For years, in almost every part of the country, the name, Beavertown, and whiskey were all but synonymous. Folks from all parts of the country beat a path to its door. Yet it is remembered with a certain fondness. Just the mention of its name was apt to bring a smile to faces far and near.
Beavertown was unique among whiskey makers. Nearly all the “moonshiners” wore the same name — Beaver. This book is about how and when they all ended up in the whiskey business. Plus, what made them stand out among so many other makers of illegal whiskey in the “roaring twenties.”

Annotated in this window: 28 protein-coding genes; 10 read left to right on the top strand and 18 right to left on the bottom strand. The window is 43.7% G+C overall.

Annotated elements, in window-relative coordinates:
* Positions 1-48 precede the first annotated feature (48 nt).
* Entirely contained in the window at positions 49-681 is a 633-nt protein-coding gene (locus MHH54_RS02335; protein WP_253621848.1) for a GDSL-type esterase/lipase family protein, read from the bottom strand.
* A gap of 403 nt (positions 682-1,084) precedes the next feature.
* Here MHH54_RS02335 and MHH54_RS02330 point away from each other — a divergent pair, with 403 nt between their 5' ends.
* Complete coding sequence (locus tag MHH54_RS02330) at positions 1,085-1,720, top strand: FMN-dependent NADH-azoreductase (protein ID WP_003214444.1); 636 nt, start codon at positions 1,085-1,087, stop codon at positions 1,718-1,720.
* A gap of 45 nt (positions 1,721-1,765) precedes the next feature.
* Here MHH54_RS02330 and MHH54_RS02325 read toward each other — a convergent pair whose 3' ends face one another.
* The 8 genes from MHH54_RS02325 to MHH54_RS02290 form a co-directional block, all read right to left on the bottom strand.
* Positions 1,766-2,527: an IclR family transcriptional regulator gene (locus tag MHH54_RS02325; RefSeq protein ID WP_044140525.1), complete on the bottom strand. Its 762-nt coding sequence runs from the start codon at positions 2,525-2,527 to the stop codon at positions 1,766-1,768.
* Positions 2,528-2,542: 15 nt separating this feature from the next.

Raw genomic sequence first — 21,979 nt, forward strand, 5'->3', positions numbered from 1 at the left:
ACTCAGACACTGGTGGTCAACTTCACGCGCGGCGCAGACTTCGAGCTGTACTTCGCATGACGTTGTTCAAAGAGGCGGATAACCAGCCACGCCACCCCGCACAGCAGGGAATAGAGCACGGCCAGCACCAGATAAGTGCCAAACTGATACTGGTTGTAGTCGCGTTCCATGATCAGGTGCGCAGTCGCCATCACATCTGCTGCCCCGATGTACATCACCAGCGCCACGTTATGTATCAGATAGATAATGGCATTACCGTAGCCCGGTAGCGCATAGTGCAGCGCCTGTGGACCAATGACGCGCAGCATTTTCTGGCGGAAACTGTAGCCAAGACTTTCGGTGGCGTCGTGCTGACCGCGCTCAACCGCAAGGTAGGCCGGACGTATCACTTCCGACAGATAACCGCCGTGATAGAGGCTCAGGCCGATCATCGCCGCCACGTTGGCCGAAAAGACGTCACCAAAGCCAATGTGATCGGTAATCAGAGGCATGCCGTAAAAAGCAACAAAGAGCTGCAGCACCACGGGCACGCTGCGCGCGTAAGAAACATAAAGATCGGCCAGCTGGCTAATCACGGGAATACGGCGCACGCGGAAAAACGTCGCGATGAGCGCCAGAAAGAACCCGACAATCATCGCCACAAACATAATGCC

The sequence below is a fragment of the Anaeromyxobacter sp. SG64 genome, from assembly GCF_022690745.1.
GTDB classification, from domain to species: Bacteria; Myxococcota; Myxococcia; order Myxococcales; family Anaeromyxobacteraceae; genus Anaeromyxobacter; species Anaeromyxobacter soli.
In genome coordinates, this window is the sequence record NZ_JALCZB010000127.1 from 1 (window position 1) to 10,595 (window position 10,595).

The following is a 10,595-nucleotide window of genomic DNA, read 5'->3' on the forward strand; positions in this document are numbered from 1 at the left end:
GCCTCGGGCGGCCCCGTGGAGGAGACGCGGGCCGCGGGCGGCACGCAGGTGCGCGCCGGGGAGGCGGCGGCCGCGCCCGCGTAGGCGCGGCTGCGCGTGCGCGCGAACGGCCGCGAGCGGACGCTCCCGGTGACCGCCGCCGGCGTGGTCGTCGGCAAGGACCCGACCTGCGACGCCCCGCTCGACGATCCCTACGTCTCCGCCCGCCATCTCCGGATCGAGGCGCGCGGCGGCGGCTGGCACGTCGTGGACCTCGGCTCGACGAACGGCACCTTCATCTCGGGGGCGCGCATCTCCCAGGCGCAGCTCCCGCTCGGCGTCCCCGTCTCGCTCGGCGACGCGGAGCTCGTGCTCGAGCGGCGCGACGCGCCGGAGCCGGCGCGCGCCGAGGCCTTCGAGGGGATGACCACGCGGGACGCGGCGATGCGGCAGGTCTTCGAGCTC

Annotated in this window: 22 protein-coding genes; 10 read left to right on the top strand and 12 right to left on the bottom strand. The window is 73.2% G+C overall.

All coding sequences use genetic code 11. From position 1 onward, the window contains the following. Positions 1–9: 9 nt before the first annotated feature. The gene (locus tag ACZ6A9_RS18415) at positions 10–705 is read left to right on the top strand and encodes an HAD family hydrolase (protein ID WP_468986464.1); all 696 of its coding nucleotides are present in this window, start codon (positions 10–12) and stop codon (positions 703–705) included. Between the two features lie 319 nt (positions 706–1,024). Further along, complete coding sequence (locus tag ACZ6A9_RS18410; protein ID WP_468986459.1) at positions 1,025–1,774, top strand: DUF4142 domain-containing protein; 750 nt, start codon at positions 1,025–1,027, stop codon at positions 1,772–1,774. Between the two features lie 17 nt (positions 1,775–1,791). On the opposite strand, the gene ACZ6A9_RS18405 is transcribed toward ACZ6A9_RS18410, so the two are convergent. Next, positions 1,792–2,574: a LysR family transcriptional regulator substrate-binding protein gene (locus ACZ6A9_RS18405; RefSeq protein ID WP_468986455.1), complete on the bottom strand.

Betty Hartshorn is a native of the state of Ohio, born in Trumble County, Ohio, during the Great Depression. Forced to leave all the comforts of the city, they ended up “back home” where they learned to “scratch out” a living on an old dirt floor which had been abandoned for years.
Within shouting distance lay the entrance to Beavertown, notorious for making and selling “moonshine.” Betty and her sister, Eileen, grew up learning all the “in’s and out’s” of the whiskey business merely by watching and listening.
In 1946, she graduated from Matamoras High School, married a Navy man, Norman Hartshorn. After raising two children, Betty continued her education at Marietta College, Marietta, Ohio. She graduated in 1974, Bachelor of Arts, Phi Beta Kappa.